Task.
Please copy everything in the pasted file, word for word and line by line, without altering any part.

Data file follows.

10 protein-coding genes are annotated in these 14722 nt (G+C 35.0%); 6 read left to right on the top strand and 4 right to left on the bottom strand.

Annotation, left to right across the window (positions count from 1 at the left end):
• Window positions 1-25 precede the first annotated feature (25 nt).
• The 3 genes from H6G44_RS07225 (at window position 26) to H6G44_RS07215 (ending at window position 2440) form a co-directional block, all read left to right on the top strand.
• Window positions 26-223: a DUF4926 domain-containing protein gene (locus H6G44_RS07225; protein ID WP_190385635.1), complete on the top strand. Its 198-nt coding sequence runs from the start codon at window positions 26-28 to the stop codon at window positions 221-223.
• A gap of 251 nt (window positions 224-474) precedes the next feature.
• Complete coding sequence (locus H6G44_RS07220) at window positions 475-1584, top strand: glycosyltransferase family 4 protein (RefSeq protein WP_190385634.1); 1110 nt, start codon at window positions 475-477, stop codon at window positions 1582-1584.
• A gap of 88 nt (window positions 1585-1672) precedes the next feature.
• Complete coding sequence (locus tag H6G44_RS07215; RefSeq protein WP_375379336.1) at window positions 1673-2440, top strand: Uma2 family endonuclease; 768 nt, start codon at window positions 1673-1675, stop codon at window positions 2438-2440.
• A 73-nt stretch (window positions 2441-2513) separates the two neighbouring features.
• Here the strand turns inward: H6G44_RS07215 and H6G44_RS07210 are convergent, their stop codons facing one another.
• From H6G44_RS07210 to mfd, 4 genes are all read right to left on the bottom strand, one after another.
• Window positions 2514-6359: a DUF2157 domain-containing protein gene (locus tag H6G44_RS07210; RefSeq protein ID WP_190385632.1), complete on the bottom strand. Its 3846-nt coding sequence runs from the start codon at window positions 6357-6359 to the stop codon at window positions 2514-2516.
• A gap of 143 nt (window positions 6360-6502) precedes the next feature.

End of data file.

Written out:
10 protein-coding genes are annotated in these 14722 nt (G+C 35.0%); 6 read left to right on the top strand and 4 right to left on the bottom strand.

Annotation, left to right across the window (positions count from 1 at the left end):
• Window positions 1-25 precede the first annotated feature (25 nt).
• The 3 genes from H6G44_RS07225 (at window position 26) to H6G44_RS07215 (ending at window position 2440) form a co-directional block, all read left to right on the top strand.
• Window positions 26-223: a DUF4926 domain-containing protein gene (locus H6G44_RS07225; protein ID WP_190385635.1), complete on the top strand. Its 198-nt coding sequence runs from the start codon at window positions 26-28 to the stop codon at window positions 221-223.
• A gap of 251 nt (window positions 224-474) precedes the next feature.
• Complete coding sequence (locus H6G44_RS07220) at window positions 475-1584, top strand: glycosyltransferase family 4 protein (RefSeq protein WP_190385634.1); 1110 nt, start codon at window positions 475-477, stop codon at window positions 1582-1584.
• A gap of 88 nt (window positions 1585-1672) precedes the next feature.
• Complete coding sequence (locus tag H6G44_RS07215; RefSeq protein WP_375379336.1) at window positions 1673-2440, top strand: Uma2 family endonuclease; 768 nt, start codon at window positions 1673-1675, stop codon at window positions 2438-2440.
• A 73-nt stretch (window positions 2441-2513) separates the two neighbouring features.
• Here the strand turns inward: H6G44_RS07215 and H6G44_RS07210 are convergent, their stop codons facing one another.
• From H6G44_RS07210 to mfd, 4 genes are all read right to left on the bottom strand, one after another.
• Window positions 2514-6359: a DUF2157 domain-containing protein gene (locus tag H6G44_RS07210; RefSeq protein ID WP_190385632.1), complete on the bottom strand. Its 3846-nt coding sequence runs from the start codon at window positions 6357-6359 to the stop codon at window positions 2514-2516.
• A gap of 143 nt (window positions 6360-6502) precedes the next feature.